20000 Leagues Under Sea Audio CD – Abridged, Audiobook
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From School Library Journal
Gr 4-8-Performed in radio theatre style, this audio version is a fine retelling of the Jules Verne classic. The St. Charles Players, composed of four actors, play a variety of roles with hammy gusto, although the dialogue is a bit rushed in the opening sections. This adaptation by Jeff Rack does a good job of capturing the feel of Verne's sprawling epic tale. The story is told by Professor Aronnax, who agrees to investigate a series of attacks by a mysterious sea monster. He joins the crew of the ship Abraham Lincoln. The men encounter what they believe is the monster, but turns out to be a large, state-of-the-art submarine, the Nautilus. Aronnax and a hot tempered harpoonist, Ned Land, are imprisoned on this vessel, captained by the misanthropic recluse, Nemo. Nemo takes them around the world. Verne's descriptions of the underwater world, with its exotic creatures and sunken ships, shine thanks to clear narration and evocative sound effects. As the journey continues, becoming monotonous, the program's midsection sags a bit. It picks up steam again with sequences involving a monstrous octopus and a storm. While not an essential purchase, this is an impressive attempt to adapt a classic.
Brian E. Wilson, Oak Lawn Public Library, IL
Copyright 2001 Cahners Business Information, Inc.--This text refers to an out of print or unavailable edition of this title.
"Unbearably thrilling and romantic...full of Verne's gentle humour"See all Product Description
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Top Customer Reviews
The trio, plus Captain Nemo, were very easy to tell apart from each other, and I was grateful for that as their names stuck in my head quickly. Ned Land ("the Canadian") was my absolute favourite, however he did feel very different in the start of the story than he did once they entered the Nautilus. He seemed like a respectable and stoic man at first, but the rage and vulgarity that he later displayed were always fun to read. In fact, I couldn't help but laugh out loud at this description of him, definitely making it my favourite quote of the story: "Ned Land did not speak, but he opened his jaws wide enough to frighten a shark. What powerful breathing! The Canadian 'drew' like a stove in full combustion."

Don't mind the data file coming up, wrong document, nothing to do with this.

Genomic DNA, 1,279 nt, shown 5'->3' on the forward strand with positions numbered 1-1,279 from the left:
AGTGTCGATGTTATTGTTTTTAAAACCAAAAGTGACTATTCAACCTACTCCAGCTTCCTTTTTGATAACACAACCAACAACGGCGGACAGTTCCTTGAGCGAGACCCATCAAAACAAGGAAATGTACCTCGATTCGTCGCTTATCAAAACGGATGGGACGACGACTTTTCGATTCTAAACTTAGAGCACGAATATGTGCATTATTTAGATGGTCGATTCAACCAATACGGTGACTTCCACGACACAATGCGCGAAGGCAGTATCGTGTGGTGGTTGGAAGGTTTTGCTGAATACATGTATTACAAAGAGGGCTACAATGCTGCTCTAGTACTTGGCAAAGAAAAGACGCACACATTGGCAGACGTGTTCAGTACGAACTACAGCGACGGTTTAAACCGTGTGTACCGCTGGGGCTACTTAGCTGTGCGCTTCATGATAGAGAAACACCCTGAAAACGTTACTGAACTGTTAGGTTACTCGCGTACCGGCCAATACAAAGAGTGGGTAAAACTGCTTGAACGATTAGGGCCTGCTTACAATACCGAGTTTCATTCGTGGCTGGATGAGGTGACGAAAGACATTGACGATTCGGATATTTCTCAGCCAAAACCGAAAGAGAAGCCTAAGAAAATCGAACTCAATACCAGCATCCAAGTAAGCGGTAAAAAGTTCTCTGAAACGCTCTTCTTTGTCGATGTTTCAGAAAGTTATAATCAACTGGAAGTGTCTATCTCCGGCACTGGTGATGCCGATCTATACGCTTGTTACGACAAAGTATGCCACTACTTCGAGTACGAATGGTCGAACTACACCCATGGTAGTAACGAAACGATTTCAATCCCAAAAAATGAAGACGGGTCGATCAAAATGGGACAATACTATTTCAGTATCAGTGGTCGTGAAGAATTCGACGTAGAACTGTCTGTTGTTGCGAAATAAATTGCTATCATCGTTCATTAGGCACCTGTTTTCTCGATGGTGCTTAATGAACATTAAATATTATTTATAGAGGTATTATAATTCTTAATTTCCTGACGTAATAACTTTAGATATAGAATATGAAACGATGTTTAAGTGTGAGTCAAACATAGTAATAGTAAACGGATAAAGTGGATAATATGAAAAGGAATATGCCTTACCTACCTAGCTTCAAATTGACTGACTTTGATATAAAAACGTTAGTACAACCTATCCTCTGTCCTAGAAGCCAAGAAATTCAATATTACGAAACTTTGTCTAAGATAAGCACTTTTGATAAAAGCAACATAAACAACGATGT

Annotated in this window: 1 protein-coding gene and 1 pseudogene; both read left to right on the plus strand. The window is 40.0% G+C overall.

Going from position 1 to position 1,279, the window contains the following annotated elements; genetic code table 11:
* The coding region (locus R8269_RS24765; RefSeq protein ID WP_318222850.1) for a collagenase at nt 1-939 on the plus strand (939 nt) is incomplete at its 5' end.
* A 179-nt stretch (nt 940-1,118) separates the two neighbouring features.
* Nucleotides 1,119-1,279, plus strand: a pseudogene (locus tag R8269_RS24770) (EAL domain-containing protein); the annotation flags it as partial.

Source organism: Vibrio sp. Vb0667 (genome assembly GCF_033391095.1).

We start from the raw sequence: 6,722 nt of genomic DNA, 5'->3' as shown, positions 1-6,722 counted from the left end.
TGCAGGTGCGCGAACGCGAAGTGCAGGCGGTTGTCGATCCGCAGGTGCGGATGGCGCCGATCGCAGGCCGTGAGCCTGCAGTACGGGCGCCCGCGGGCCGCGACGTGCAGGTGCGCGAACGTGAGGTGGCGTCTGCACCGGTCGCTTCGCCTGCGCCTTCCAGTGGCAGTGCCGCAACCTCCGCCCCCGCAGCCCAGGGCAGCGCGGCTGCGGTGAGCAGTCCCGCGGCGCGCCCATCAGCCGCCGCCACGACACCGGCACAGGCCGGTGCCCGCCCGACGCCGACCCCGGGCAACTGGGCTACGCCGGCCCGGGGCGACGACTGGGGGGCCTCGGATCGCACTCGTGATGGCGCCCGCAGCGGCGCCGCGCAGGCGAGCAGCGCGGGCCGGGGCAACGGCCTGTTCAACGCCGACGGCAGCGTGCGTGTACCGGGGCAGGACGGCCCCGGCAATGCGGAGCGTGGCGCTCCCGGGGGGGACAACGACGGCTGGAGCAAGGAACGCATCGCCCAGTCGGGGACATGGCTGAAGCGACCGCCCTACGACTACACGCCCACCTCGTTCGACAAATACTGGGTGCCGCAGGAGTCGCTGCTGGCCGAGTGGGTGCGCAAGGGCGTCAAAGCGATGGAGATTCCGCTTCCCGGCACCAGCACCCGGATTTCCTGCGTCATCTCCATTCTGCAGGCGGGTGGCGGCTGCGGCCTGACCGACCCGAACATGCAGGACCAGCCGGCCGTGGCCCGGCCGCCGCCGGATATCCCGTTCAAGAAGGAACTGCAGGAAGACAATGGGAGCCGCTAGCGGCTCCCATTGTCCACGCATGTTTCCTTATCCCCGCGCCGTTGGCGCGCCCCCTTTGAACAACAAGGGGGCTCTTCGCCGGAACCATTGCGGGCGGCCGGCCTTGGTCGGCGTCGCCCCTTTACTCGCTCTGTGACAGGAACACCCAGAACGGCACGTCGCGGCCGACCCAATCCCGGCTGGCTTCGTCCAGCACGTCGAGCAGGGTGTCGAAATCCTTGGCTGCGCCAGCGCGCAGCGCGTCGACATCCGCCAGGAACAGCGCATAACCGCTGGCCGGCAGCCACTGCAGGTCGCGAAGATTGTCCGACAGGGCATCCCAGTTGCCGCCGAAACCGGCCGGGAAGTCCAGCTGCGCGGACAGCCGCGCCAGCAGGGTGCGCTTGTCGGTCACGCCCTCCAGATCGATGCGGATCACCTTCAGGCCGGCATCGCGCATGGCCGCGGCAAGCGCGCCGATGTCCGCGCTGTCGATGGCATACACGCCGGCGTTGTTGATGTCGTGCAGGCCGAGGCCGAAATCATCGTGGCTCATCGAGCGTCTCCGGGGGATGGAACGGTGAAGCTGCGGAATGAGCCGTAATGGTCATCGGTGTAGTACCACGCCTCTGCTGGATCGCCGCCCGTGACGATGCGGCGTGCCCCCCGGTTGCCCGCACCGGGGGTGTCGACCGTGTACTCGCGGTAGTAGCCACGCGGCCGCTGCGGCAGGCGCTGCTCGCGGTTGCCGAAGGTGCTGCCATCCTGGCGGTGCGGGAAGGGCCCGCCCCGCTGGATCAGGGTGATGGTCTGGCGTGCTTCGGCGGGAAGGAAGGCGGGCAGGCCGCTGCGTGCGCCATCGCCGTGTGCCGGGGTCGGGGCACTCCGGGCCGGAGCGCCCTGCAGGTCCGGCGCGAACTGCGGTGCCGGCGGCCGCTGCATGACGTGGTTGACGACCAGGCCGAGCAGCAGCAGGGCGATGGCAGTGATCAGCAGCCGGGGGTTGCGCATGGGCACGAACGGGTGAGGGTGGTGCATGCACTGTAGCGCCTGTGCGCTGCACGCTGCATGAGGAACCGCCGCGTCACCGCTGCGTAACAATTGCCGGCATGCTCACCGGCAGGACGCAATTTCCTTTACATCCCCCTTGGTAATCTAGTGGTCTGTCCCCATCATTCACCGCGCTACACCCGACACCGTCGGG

Verne definitely has a way with description in this story, as I've mentioned, because I really enjoyed the way the fish and oceanic world were described. Even if the goal [of escaping the Nautilus (hide spoiler)]was the last thing I cared about, the way the characters interacted with their colourful world definitely excited my imagination.
I was sad with the way the story ended though, as I did want to find out about Captain Nemo's past, but at least the way it ended did make it feel finished despite how abruptly the escape happened.
I don't think I'd ever read this book again, even if I just wanted to keep exploring his narration. I can't even say I'm glad I read it at all, but even though the plot just didn't have me excited at least I got to look at Verne's storytelling through description.